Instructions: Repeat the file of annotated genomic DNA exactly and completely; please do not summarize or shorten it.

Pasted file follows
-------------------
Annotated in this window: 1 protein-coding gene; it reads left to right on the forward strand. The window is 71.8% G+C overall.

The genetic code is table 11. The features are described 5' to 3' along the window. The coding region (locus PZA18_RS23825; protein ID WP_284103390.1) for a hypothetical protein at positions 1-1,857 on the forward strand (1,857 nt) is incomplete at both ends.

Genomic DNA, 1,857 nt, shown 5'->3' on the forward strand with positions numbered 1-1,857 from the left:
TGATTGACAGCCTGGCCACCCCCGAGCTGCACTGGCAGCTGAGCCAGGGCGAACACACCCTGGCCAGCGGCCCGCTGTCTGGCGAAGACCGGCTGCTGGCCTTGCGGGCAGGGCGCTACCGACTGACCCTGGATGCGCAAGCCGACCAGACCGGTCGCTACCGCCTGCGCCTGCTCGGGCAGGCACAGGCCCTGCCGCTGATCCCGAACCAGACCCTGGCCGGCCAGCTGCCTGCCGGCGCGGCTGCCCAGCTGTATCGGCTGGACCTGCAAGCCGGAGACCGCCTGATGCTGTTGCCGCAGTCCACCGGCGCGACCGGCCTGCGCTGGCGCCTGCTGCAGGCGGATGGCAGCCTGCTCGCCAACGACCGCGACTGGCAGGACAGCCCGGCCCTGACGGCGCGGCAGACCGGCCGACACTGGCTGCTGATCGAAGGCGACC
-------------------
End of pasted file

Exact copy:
Annotated in this window: 1 protein-coding gene; it reads left to right on the forward strand. The window is 71.8% G+C overall.

The genetic code is table 11. The features are described 5' to 3' along the window. The coding region (locus PZA18_RS23825; protein ID WP_284103390.1) for a hypothetical protein at positions 1-1,857 on the forward strand (1,857 nt) is incomplete at both ends.

Genomic DNA, 1,857 nt, shown 5'->3' on the forward strand with positions numbered 1-1,857 from the left:
TGATTGACAGCCTGGCCACCCCCGAGCTGCACTGGCAGCTGAGCCAGGGCGAACACACCCTGGCCAGCGGCCCGCTGTCTGGCGAAGACCGGCTGCTGGCCTTGCGGGCAGGGCGCTACCGACTGACCCTGGATGCGCAAGCCGACCAGACCGGTCGCTACCGCCTGCGCCTGCTCGGGCAGGCACAGGCCCTGCCGCTGATCCCGAACCAGACCCTGGCCGGCCAGCTGCCTGCCGGCGCGGCTGCCCAGCTGTATCGGCTGGACCTGCAAGCCGGAGACCGCCTGATGCTGTTGCCGCAGTCCACCGGCGCGACCGGCCTGCGCTGGCGCCTGCTGCAGGCGGATGGCAGCCTGCTCGCCAACGACCGCGACTGGCAGGACAGCCCGGCCCTGACGGCGCGGCAGACCGGCCGACACTGGCTGCTGATCGAAGGCGACC